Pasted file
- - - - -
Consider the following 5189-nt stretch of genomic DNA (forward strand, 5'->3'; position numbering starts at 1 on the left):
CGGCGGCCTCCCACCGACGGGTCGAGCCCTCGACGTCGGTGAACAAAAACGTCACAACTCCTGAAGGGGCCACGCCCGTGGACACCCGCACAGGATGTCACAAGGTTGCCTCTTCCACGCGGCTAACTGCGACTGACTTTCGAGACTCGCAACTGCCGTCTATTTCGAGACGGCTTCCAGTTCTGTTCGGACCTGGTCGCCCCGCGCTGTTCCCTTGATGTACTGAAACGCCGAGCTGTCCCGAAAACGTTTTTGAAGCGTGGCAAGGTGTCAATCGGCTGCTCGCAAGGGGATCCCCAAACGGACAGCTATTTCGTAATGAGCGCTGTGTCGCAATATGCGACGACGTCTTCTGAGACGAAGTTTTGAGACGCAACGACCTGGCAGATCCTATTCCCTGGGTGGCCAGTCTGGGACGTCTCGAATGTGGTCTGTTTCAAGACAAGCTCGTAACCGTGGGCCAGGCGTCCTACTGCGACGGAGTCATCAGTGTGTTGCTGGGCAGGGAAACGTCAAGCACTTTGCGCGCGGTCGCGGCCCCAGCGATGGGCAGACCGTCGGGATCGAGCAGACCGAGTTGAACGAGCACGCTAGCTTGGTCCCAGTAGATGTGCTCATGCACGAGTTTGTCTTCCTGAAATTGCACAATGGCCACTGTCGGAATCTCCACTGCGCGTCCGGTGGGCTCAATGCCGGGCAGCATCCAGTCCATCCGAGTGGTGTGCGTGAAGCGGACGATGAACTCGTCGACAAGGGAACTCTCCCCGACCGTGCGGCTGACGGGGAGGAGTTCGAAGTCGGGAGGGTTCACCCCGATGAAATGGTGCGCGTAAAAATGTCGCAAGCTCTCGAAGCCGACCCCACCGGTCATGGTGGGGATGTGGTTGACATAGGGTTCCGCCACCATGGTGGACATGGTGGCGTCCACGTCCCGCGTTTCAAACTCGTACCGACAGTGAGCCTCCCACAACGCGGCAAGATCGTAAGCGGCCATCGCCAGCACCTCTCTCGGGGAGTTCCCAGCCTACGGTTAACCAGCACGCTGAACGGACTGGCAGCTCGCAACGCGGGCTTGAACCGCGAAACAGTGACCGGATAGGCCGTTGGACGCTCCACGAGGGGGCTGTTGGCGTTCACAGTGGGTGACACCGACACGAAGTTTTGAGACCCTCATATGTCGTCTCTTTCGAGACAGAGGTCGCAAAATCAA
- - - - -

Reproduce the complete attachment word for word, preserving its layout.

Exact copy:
Consider the following 5189-nt stretch of genomic DNA (forward strand, 5'->3'; position numbering starts at 1 on the left):
CGGCGGCCTCCCACCGACGGGTCGAGCCCTCGACGTCGGTGAACAAAAACGTCACAACTCCTGAAGGGGCCACGCCCGTGGACACCCGCACAGGATGTCACAAGGTTGCCTCTTCCACGCGGCTAACTGCGACTGACTTTCGAGACTCGCAACTGCCGTCTATTTCGAGACGGCTTCCAGTTCTGTTCGGACCTGGTCGCCCCGCGCTGTTCCCTTGATGTACTGAAACGCCGAGCTGTCCCGAAAACGTTTTTGAAGCGTGGCAAGGTGTCAATCGGCTGCTCGCAAGGGGATCCCCAAACGGACAGCTATTTCGTAATGAGCGCTGTGTCGCAATATGCGACGACGTCTTCTGAGACGAAGTTTTGAGACGCAACGACCTGGCAGATCCTATTCCCTGGGTGGCCAGTCTGGGACGTCTCGAATGTGGTCTGTTTCAAGACAAGCTCGTAACCGTGGGCCAGGCGTCCTACTGCGACGGAGTCATCAGTGTGTTGCTGGGCAGGGAAACGTCAAGCACTTTGCGCGCGGTCGCGGCCCCAGCGATGGGCAGACCGTCGGGATCGAGCAGACCGAGTTGAACGAGCACGCTAGCTTGGTCCCAGTAGATGTGCTCATGCACGAGTTTGTCTTCCTGAAATTGCACAATGGCCACTGTCGGAATCTCCACTGCGCGTCCGGTGGGCTCAATGCCGGGCAGCATCCAGTCCATCCGAGTGGTGTGCGTGAAGCGGACGATGAACTCGTCGACAAGGGAACTCTCCCCGACCGTGCGGCTGACGGGGAGGAGTTCGAAGTCGGGAGGGTTCACCCCGATGAAATGGTGCGCGTAAAAATGTCGCAAGCTCTCGAAGCCGACCCCACCGGTCATGGTGGGGATGTGGTTGACATAGGGTTCCGCCACCATGGTGGACATGGTGGCGTCCACGTCCCGCGTTTCAAACTCGTACCGACAGTGAGCCTCCCACAACGCGGCAAGATCGTAAGCGGCCATCGCCAGCACCTCTCTCGGGGAGTTCCCAGCCTACGGTTAACCAGCACGCTGAACGGACTGGCAGCTCGCAACGCGGGCTTGAACCGCGAAACAGTGACCGGATAGGCCGTTGGACGCTCCACGAGGGGGCTGTTGGCGTTCACAGTGGGTGACACCGACACGAAGTTTTGAGACCCTCATATGTCGTCTCTTTCGAGACAGAGGTCGCAAAATCAA